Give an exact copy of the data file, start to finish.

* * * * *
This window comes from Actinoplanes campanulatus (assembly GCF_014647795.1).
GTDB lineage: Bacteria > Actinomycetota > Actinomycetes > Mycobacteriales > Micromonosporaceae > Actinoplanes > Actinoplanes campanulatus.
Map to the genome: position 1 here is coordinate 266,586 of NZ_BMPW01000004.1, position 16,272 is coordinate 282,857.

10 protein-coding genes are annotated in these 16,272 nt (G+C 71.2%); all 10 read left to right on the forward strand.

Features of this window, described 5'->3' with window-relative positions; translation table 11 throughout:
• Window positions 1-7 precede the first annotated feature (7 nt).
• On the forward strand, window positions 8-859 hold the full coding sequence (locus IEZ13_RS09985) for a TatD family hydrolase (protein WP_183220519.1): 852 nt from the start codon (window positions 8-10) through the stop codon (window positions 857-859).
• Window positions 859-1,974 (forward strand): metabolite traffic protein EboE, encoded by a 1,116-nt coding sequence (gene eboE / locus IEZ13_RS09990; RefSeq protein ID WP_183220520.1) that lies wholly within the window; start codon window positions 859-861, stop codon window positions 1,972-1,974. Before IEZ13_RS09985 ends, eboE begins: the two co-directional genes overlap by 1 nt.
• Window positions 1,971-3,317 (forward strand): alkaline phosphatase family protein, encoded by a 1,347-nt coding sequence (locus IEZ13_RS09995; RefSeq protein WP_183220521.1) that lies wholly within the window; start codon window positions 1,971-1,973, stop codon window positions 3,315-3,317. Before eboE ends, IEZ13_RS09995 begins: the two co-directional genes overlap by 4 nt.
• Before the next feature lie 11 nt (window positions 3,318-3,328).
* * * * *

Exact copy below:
This window comes from Actinoplanes campanulatus (assembly GCF_014647795.1).
GTDB lineage: Bacteria > Actinomycetota > Actinomycetes > Mycobacteriales > Micromonosporaceae > Actinoplanes > Actinoplanes campanulatus.
Map to the genome: position 1 here is coordinate 266,586 of NZ_BMPW01000004.1, position 16,272 is coordinate 282,857.

10 protein-coding genes are annotated in these 16,272 nt (G+C 71.2%); all 10 read left to right on the forward strand.

Features of this window, described 5'->3' with window-relative positions; translation table 11 throughout:
• Window positions 1-7 precede the first annotated feature (7 nt).
• On the forward strand, window positions 8-859 hold the full coding sequence (locus IEZ13_RS09985) for a TatD family hydrolase (protein WP_183220519.1): 852 nt from the start codon (window positions 8-10) through the stop codon (window positions 857-859).
• Window positions 859-1,974 (forward strand): metabolite traffic protein EboE, encoded by a 1,116-nt coding sequence (gene eboE / locus IEZ13_RS09990; RefSeq protein ID WP_183220520.1) that lies wholly within the window; start codon window positions 859-861, stop codon window positions 1,972-1,974. Before IEZ13_RS09985 ends, eboE begins: the two co-directional genes overlap by 1 nt.
• Window positions 1,971-3,317 (forward strand): alkaline phosphatase family protein, encoded by a 1,347-nt coding sequence (locus IEZ13_RS09995; RefSeq protein WP_183220521.1) that lies wholly within the window; start codon window positions 1,971-1,973, stop codon window positions 3,315-3,317. Before eboE ends, IEZ13_RS09995 begins: the two co-directional genes overlap by 4 nt.
• Before the next feature lie 11 nt (window positions 3,318-3,328).